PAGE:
If you’re on any social media platform at all, you’ve seen an assortment of variations of exercises: drop sets, giant sets, supersets (yes they are different), accessories like chains and blocks, paused and pulse reps, using machines for a different purpose than their original design, etc. On top of that, there are about a million different “diets” or ways to arrange your macros that promise better results than anything else out there. I frequently get asked what my favorite exercises to target a specific area are, or how I set up my macros to see the best results. Most of the time I feel like my answer isn’t as exciting as what people expect – I don’t track macros for a majority of the year; I utilize the big three lifts consistently with varying rep ranges and I rarely hit new PR’s or do anything “interesting” with my training. In fact, most days I don’t feel like I have anything worthwhile of posting because my training is very simple. But, I think that’s what many people in the general population don’t understand – what they see on social media is only a portion of the training that happens, and what they do see has been cherry-picked to peak their interest.
For most lifters who have been in the game for a long time, their training is pretty basic but extremely effective. You might introduce a new way of performing an exercise to create a novel stimulus, or because right now equipment is limited due to gyms being closed or only allowing limited occupancy. Powerlifters and Strongman competitors introduce chains, blocks, bands, paused reps, etc as a way to break through plateaus or increase power – not because they think it looks cool. Overall, the goal is to be consistent with your training. Including compound lifts regularly with progressive overload will yield better results than constantly trying to “mix up” your training or using the chest press machine sideways, or use a hip abductor machine backward because you saw a famous athlete do it for the Gram. Advanced athletes can use trendy Instagram worthy exercises and feel the ‘pump’ or targeted muscle because they have built the connection to the muscle already through years of training. If a person with little lifting experience tried to replicate the exercise, they probably wouldn’t perform it correctly and see minimal results. If you are unsure where to start, find a trainer that can educate you or do some reading on your own – here are some great resources of basic training methods: New Encyclopedia of Modern Bodybuilding , M.A.X. Muscle Plan, NASM Essentials of Personal Training. (These are not sponsored, just my personal picks)
When I first started training clients 6 years ago, I had them stick to very basic exercises, and most didn’t touch a barbell until they could perform a movement correctly with just their bodyweight or light dumbbells. It’s very similar to how I was trained as an athlete growing up. We did basic drills EVERY SINGLE PRACTICE.. to the point where it just became second nature and almost boring. But, when it came to game day – we performed at a much higher level than many in our age group because we had built a solid foundational base. Personal fitness is no different. If you immediately try to jump into exercises that are more “exciting” without properly learning how to do them, you put yourself at a higher risk of injury and encourage poor form habits that are much harder to break later down the road. As you become more competent in the gym, you can introduce new stimuli. Your training should still be fun, and including new exercises or ‘challenges’ can be a great way to keep motivation – just don’t let the overwhelming desire to try cool tricks overpower the structure of long term training goals. I recently saw a comment left on an elite Olympic Weightlifter’s page about how she only ever posts the same handful of exercises… well yeah, that’s why she is so skilled at her craft. Training for long term goals means you are doing a lot of repetitions of the same moves.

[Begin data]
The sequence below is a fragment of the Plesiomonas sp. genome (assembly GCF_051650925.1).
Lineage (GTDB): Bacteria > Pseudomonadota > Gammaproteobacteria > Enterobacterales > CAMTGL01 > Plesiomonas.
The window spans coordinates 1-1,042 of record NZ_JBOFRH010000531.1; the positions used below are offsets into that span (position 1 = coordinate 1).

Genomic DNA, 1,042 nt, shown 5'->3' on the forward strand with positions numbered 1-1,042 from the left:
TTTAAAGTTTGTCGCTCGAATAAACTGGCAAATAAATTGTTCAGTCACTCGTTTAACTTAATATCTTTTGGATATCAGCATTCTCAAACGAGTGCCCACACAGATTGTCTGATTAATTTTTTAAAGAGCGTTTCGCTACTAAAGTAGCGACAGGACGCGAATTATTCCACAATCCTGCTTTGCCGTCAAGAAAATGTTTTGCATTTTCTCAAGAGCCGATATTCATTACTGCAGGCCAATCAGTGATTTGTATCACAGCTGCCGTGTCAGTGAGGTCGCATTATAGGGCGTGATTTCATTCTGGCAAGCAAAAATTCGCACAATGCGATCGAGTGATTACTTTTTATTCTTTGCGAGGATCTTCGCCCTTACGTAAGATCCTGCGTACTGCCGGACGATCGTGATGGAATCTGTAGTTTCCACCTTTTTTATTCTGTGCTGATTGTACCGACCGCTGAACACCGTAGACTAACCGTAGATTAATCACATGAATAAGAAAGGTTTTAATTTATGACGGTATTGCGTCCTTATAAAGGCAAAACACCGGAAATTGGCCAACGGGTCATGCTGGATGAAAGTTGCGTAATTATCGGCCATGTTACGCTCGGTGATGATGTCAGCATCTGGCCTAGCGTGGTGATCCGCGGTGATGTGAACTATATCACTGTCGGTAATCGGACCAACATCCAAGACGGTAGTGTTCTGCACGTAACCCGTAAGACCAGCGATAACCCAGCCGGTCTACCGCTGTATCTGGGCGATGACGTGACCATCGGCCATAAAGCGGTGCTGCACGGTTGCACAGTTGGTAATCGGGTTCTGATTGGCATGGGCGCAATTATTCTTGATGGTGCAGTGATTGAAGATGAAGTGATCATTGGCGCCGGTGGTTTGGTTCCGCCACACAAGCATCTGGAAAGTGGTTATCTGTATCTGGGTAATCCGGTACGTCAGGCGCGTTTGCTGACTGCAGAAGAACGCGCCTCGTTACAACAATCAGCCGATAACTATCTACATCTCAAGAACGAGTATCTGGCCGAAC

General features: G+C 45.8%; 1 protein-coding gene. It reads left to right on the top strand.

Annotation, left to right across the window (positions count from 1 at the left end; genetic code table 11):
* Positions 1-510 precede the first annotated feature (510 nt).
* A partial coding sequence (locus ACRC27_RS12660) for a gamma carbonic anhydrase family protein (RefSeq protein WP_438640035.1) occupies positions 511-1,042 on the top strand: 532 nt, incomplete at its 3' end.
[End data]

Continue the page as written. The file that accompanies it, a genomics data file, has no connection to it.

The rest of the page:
Nutrition and health should also have a long term focus. Diet actually refers to the food a person/community habitually eats – NOT “a way to shed excess body fat quickly”. We need to start focusing on what we eat and make sure it is sustainable for the long haul. This is the easiest way to maintain a healthy weight and decrease the risk of disease. Find foods that provide high nutritional value and that you can see yourself preparing frequently. If you don’t know how to prepare food, there are tons of meal prep services available to you, both locally and nationally. If you are drastically changing the way you eat every few months because it helps you shed weight, but then go back to your “regular” diet and gain it all back, what are you accomplishing? There are legitimate reasons for eliminating certain foods – allergies, intolerance, issues with texture, or even morality (vegans and vegetarians). Seeing a nutrition plan on Pinterest or IG that recommends going Keto, Paleo, Carnivore, Vegan, Gluten-Free, etc because “I lost so much weight” is not a legitimate reason and your commitment to it for the rest of your life is going to be questionable. If you enjoyed eating a food prior to this big shift, chances are you will still want to eat it again at some point in your life. Focusing on long term nutrition teaches you that you CAN still enjoy these foods occasionally while maintaining a healthy physique and overall health. Restrictive dieting does not.
Trying to find a shortcut or the ‘secret’ to fitness and health isn’t the answer. Creating a long term lifestyle with consistency and structure is. Once you have a solid base in place, then you can accessorize with the fun tricks and treats. 🎃
Featured Image from Pexels
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